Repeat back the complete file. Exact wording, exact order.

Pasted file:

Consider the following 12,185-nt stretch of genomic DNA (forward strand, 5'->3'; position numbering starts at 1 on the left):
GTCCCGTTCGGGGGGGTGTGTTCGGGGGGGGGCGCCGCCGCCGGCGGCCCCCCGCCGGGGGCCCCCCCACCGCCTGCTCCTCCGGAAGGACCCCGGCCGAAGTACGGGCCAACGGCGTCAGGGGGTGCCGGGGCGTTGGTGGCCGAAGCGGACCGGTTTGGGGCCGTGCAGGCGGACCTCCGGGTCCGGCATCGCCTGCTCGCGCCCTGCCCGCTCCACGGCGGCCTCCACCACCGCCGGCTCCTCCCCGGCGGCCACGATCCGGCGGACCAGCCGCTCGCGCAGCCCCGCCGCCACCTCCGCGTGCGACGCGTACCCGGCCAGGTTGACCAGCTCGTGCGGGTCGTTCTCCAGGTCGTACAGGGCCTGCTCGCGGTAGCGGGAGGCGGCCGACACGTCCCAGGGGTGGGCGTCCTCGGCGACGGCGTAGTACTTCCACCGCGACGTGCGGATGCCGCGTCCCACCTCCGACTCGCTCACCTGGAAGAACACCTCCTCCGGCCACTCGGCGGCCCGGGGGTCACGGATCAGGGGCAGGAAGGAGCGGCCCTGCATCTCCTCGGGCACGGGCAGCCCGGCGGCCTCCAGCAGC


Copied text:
Consider the following 12,185-nt stretch of genomic DNA (forward strand, 5'->3'; position numbering starts at 1 on the left):
GTCCCGTTCGGGGGGGTGTGTTCGGGGGGGGGCGCCGCCGCCGGCGGCCCCCCGCCGGGGGCCCCCCCACCGCCTGCTCCTCCGGAAGGACCCCGGCCGAAGTACGGGCCAACGGCGTCAGGGGGTGCCGGGGCGTTGGTGGCCGAAGCGGACCGGTTTGGGGCCGTGCAGGCGGACCTCCGGGTCCGGCATCGCCTGCTCGCGCCCTGCCCGCTCCACGGCGGCCTCCACCACCGCCGGCTCCTCCCCGGCGGCCACGATCCGGCGGACCAGCCGCTCGCGCAGCCCCGCCGCCACCTCCGCGTGCGACGCGTACCCGGCCAGGTTGACCAGCTCGTGCGGGTCGTTCTCCAGGTCGTACAGGGCCTGCTCGCGGTAGCGGGAGGCGGCCGACACGTCCCAGGGGTGGGCGTCCTCGGCGACGGCGTAGTACTTCCACCGCGACGTGCGGATGCCGCGTCCCACCTCCGACTCGCTCACCTGGAAGAACACCTCCTCCGGCCACTCGGCGGCCCGGGGGTCACGGATCAGGGGCAGGAAGGAGCGGCCCTGCATCTCCTCGGGCACGGGCAGCCCGGCGGCCTCCAGCAGC